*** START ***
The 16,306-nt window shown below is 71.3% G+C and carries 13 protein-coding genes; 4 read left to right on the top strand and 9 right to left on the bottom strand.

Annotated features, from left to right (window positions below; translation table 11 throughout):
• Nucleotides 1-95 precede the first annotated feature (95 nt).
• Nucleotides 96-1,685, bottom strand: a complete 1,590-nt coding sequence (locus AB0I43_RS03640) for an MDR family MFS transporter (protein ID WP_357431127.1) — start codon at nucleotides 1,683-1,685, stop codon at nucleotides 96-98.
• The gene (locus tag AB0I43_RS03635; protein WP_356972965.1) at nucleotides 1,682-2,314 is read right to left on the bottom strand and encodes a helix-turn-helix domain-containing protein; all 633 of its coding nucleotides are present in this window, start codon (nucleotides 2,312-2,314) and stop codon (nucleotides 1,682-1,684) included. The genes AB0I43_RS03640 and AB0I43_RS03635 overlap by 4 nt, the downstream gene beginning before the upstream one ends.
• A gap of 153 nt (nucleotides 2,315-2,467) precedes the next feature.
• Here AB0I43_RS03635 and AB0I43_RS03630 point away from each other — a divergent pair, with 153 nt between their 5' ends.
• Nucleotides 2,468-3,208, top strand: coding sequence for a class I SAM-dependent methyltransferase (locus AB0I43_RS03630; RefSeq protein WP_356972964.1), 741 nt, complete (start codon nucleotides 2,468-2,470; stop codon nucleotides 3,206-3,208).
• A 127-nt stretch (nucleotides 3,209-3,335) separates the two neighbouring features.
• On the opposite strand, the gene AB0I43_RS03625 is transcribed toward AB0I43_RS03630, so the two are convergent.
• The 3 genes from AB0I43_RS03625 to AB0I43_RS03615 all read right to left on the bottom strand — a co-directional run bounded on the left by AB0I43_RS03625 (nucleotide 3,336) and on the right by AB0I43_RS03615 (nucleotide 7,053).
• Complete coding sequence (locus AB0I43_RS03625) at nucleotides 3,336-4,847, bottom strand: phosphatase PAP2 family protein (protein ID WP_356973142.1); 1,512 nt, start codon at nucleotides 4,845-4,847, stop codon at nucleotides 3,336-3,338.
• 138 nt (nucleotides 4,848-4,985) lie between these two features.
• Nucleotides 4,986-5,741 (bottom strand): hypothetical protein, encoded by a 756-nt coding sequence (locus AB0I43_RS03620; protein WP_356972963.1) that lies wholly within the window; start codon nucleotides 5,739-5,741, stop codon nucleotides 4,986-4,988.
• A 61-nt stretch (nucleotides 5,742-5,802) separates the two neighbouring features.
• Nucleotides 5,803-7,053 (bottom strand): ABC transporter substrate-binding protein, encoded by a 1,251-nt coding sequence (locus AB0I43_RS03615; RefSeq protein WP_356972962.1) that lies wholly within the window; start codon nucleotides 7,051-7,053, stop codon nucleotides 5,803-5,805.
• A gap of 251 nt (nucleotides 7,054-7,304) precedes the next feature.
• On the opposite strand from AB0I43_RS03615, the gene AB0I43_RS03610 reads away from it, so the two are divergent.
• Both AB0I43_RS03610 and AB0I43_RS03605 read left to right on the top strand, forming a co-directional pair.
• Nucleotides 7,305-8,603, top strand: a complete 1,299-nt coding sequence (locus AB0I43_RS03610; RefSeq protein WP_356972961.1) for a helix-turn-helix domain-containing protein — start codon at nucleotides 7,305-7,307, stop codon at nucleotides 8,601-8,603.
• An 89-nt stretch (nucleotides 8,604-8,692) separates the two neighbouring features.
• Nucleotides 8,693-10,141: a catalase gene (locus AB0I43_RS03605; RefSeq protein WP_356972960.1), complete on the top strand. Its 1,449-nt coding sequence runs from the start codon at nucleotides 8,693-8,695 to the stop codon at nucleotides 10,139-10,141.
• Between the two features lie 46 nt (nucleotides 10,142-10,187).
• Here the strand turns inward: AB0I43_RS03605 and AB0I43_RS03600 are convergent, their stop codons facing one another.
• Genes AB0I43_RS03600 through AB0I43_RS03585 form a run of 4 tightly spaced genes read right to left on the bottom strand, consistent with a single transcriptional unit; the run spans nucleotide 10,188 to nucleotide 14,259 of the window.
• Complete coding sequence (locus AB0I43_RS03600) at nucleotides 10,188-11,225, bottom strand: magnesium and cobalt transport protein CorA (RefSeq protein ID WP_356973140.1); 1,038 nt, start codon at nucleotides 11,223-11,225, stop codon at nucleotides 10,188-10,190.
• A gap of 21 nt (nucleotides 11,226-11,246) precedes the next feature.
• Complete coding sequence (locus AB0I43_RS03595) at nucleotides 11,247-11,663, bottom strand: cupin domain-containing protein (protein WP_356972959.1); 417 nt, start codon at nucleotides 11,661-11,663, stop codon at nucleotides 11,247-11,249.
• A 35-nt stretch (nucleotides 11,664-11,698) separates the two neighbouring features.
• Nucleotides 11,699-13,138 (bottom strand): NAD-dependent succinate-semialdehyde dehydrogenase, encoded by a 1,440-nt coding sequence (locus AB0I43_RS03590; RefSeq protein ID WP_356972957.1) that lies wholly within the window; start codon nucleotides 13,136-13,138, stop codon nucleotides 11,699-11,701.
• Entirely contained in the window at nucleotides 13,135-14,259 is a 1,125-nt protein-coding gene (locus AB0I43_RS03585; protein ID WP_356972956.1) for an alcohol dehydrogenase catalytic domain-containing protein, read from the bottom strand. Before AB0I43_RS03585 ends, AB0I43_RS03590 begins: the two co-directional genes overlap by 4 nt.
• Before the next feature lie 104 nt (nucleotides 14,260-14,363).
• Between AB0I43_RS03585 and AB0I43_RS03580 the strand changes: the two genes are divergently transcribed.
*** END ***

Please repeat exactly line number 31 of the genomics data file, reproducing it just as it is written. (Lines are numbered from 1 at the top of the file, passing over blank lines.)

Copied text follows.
• Entirely contained in the window at nucleotides 13,135-14,259 is a 1,125-nt protein-coding gene (locus AB0I43_RS03585; protein ID WP_356972956.1) for an alcohol dehydrogenase catalytic domain-containing protein, read from the bottom strand. Before AB0I43_RS03585 ends, AB0I43_RS03590 begins: the two co-directional genes overlap by 4 nt.